Tableau Relationship vs Blending Differences

   ✍   The Tableau 2020.2 release introduced a feature for data modeling called Relationships as seen below. Relationships are another approach to combining data from multiple tables for analysis on matching fields. Relationships have semantic behavior with Smart Aggregations, and Contextual Joins. Smart Aggregation allows a measure to aggregate to it's level of detail of their pre-join source table. Contextual Joins allow unmatched values to be handled individually per viz. Tableau provides the below description of a Relationship.

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   ✍   In Tableau, Blending is a method that helps combine data from multiple data sources. The secondary data source brings additional information and displays it directly along with data from the primary data source. Blends never truly combine the data but queries each data source independently. The final results are then aggregated to an appropriate level even though the sources might be at different levels of detail. The primary data source is indicated by blue, and the secondary by red as seen below.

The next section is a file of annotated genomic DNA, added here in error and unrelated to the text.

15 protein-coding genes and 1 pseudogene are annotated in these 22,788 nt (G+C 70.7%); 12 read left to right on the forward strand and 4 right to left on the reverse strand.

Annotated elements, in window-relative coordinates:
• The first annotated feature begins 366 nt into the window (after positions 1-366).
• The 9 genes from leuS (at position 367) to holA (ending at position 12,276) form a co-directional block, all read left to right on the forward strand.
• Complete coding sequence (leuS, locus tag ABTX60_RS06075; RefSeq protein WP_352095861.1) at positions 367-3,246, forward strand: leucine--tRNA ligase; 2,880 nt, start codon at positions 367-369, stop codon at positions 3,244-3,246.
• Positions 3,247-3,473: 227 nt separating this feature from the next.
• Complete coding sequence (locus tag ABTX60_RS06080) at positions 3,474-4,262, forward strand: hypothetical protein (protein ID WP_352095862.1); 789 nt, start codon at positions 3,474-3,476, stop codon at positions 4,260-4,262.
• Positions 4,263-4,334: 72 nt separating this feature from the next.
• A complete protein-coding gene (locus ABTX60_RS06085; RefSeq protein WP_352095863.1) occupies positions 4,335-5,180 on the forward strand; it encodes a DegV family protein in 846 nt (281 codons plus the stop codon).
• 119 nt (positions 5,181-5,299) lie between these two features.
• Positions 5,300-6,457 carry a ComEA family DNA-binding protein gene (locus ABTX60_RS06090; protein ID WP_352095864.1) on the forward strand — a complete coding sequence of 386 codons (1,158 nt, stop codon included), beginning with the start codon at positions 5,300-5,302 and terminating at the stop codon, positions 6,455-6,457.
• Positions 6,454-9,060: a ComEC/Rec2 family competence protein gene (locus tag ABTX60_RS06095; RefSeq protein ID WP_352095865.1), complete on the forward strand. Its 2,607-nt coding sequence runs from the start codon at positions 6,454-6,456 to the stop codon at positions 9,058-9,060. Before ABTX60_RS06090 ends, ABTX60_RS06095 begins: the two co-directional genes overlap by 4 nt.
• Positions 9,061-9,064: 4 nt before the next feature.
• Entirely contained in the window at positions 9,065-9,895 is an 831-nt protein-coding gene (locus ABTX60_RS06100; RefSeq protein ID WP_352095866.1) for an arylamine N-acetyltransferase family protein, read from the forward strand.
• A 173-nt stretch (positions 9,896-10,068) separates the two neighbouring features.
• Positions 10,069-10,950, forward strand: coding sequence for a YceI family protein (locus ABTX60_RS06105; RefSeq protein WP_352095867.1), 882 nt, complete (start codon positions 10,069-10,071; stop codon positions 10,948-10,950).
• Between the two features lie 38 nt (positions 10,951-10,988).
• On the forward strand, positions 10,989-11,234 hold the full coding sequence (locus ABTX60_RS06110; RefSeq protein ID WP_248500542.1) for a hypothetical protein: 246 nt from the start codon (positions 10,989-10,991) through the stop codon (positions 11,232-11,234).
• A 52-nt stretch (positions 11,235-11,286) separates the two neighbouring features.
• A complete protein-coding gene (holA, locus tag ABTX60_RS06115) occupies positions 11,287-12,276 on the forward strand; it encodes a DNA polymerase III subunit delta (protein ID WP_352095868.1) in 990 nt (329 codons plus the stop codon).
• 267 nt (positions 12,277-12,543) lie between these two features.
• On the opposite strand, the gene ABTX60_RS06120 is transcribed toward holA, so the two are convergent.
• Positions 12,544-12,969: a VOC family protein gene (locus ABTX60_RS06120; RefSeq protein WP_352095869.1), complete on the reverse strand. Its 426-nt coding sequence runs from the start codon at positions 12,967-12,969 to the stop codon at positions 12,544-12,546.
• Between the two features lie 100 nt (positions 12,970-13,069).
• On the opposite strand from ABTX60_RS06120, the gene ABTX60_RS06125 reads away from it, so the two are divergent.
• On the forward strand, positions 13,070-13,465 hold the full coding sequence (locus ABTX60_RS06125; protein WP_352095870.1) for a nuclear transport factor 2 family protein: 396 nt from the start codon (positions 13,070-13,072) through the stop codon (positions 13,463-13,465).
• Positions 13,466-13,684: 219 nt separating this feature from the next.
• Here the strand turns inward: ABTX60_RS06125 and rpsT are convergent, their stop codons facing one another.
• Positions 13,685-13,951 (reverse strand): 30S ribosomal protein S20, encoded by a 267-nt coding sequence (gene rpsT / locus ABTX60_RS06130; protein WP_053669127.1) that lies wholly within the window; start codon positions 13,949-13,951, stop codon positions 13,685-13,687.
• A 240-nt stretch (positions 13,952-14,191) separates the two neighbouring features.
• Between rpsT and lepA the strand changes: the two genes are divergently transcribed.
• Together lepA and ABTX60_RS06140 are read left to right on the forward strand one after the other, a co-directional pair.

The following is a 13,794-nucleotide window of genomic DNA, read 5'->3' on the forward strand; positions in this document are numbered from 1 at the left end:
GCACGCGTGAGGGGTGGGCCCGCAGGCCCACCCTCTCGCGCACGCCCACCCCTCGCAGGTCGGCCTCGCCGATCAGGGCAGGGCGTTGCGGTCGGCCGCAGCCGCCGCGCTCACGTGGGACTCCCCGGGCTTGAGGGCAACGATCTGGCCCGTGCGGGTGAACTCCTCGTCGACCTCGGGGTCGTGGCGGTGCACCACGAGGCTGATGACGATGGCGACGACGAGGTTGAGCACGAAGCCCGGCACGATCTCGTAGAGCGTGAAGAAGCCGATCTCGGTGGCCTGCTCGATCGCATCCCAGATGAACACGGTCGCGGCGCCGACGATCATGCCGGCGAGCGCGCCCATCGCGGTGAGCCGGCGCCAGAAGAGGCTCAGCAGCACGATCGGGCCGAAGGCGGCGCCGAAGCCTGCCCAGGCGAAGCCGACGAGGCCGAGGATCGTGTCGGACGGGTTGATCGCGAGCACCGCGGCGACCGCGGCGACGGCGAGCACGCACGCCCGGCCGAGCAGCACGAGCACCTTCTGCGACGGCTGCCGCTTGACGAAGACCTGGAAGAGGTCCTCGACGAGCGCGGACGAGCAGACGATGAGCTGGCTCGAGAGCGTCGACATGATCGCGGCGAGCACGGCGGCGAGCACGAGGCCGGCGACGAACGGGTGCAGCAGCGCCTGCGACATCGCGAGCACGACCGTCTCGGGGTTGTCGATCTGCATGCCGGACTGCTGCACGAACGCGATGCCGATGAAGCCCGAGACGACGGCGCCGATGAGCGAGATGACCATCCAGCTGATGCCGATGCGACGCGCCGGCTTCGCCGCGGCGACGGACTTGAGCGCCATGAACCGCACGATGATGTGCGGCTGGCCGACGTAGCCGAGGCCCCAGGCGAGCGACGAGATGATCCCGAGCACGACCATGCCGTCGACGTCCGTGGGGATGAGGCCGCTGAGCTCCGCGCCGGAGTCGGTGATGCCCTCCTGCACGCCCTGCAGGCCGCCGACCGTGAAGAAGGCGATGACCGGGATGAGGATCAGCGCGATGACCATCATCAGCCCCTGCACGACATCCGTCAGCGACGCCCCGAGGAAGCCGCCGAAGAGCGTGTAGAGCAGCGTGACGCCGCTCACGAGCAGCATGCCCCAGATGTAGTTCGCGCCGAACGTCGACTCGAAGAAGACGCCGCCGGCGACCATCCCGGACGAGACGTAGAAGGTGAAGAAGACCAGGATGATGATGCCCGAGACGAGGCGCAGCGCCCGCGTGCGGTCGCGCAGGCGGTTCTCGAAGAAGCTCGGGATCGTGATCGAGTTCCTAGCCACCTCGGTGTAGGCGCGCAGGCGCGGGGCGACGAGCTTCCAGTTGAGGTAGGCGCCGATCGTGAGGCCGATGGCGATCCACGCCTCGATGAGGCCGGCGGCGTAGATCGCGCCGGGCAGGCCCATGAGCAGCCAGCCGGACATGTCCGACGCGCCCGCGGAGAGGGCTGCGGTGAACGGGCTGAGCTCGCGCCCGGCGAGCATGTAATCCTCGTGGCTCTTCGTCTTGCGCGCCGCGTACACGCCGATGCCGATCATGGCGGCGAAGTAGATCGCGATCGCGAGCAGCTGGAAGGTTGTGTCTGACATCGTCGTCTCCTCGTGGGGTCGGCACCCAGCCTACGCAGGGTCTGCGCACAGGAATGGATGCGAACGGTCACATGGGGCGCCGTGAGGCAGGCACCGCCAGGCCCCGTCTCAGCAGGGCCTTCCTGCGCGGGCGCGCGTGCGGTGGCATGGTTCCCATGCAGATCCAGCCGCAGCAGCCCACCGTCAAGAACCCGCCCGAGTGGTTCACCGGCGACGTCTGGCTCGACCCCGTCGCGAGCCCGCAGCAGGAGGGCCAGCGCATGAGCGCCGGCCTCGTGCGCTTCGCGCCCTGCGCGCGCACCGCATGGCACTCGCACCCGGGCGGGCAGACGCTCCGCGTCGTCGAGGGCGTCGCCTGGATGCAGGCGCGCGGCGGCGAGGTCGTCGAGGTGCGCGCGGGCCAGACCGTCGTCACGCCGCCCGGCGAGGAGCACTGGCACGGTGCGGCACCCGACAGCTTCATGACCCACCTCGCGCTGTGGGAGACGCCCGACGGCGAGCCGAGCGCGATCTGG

✍   It is advisable to always avoid Blending when possible and opt for Relationships. With Relationships, you can have unmatched values from two sides, or you can have inequality joins, or do distinct counts, and relate as many tables as you like. With Blending, you will encounter limitations soon and it is similar to using a VLOOKUP. Relationships, on the other hand, are contextual database joins. These are some of the key differences between Relationship and Blending.

   ✍   With a Relationship instead of a Join when using two tables, Tableau first performs the aggregation of the measures separately and then joins them in the views or calculations based on the Relationships we specify. All metrics are calculated at the level of detail of their source table. Performance-wise also it is optimal since Tableau will only perform the join if you are building a view or calculation that needs both the tables. Whereas Blends can be termed as a limited version of Relationships, and they can be useful for quick cases and scenarios. But again, we cannot Relate or join published data sources, so our only option for such cases is Blend.